Tinbergen Institute Discussion Paper No. 11-047/1
23 Pages Posted: 4 Mar 2011 Last revised: 18 Nov 2012
Date Written: November 16, 2012
Many organizations use procurement tenders to buy large amounts of goods and services. Especially in the public sector the use of these reverse auctions has grown rapidly over the past decades. For the (reverse) unit price auction experience as well as theory has shown that they can attract skewed/unbalanced bids, i.e. bids where the price structure is distorted to take advantage of estimation errors. This paper shows that if the unit-price auction is used to select several preferred suppliers, rather than a single winner, the incentive to skew is reduced, and sometimes even removed. When a part of the contract has to be served the bid-taker can take the prices from the tender and assign this to the cheapest of the preferred suppliers. This punishes bidders for unbalancing by assigning them more of the products they underpriced.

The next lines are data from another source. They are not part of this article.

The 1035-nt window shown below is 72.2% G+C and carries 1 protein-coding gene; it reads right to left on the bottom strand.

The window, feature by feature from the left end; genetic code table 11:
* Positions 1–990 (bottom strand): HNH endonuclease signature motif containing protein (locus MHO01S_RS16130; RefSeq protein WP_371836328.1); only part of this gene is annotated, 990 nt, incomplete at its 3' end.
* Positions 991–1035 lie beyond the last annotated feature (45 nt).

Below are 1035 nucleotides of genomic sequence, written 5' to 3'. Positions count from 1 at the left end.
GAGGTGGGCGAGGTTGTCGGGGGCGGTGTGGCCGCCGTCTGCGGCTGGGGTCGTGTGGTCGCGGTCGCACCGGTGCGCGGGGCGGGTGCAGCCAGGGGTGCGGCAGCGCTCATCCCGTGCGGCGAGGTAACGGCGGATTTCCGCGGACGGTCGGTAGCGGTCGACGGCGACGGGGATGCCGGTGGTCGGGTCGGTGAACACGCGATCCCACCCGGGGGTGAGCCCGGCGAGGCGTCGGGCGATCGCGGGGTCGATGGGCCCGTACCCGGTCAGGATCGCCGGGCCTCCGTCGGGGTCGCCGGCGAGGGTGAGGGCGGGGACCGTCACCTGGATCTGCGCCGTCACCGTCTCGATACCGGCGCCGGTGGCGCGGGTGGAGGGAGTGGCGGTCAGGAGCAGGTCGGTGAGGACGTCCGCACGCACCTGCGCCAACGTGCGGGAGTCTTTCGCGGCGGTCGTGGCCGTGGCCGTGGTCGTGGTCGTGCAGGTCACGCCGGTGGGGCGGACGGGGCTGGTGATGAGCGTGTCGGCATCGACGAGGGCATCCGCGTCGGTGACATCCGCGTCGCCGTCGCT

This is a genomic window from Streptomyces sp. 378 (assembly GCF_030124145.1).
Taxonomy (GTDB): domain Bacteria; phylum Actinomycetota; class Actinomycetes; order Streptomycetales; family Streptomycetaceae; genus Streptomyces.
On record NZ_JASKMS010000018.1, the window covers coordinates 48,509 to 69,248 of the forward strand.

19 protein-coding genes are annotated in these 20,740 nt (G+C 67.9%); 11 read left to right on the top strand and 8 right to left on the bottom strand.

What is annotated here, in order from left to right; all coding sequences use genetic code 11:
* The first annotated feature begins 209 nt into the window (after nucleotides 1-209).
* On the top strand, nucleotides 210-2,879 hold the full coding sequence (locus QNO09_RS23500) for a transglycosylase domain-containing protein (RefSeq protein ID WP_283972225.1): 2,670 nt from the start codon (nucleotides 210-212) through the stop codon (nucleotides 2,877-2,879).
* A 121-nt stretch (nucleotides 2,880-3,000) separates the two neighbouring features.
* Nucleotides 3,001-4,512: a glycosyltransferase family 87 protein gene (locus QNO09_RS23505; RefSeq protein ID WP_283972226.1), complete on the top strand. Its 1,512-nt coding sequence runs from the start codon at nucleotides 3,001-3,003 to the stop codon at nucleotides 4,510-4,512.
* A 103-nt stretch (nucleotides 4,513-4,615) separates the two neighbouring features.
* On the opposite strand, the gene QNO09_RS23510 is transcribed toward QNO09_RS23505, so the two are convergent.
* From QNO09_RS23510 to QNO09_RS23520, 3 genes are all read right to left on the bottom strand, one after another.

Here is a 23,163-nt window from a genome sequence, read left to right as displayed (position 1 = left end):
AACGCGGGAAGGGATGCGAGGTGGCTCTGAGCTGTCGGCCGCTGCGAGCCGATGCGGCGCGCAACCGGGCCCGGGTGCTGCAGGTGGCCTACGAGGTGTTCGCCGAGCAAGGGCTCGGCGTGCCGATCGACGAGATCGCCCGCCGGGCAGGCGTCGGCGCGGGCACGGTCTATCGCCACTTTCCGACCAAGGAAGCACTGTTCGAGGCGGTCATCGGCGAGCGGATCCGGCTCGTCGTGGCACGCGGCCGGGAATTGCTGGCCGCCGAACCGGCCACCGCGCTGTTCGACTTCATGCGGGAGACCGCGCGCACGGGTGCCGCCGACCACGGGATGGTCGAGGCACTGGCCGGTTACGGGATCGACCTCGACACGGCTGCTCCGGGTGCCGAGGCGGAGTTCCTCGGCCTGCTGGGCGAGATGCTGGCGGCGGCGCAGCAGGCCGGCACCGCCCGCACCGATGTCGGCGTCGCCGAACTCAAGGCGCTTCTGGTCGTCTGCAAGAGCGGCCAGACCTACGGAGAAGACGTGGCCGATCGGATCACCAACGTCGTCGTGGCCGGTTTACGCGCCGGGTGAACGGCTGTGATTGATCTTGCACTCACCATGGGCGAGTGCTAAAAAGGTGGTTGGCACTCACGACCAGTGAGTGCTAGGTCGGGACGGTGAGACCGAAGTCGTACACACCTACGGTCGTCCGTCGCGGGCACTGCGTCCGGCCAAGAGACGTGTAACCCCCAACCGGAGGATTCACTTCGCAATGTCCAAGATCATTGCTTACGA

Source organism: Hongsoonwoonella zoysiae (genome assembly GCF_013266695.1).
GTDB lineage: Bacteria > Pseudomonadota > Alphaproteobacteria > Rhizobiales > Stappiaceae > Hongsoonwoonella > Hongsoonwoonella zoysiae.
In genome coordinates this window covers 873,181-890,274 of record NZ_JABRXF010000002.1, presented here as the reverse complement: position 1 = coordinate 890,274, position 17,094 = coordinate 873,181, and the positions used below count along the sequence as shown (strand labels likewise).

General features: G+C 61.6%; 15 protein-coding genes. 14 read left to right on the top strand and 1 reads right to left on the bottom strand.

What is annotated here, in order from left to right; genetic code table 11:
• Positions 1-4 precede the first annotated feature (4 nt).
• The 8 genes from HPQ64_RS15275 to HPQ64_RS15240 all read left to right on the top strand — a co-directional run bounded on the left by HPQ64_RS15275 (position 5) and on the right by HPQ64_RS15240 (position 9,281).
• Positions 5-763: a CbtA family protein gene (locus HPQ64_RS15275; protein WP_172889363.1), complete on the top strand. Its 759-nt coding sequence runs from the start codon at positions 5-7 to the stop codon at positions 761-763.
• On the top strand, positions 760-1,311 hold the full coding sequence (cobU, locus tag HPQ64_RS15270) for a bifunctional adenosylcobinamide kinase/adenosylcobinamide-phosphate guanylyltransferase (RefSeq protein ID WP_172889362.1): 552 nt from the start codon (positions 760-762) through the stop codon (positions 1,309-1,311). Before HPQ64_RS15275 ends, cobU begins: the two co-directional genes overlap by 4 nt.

Keywords: Unit Price Auctions, Scale Auction, Reverse Auction, Procurement, Skewed Bids, Unbalanced Bidding, Post Tender Competition, Split Award
JEL Classification: D44, L38, D23, D82
Suggested Citation: Suggested Citation
Renes, Sander, Balanced Unit Prices, the Case for Split Award Unit-Price Auctions (November 16, 2012). Tinbergen Institute Discussion Paper No. 11-047/1. Available at SSRN: https://ssrn.com/abstract=1775968 or http://dx.doi.org/10.2139/ssrn.1775968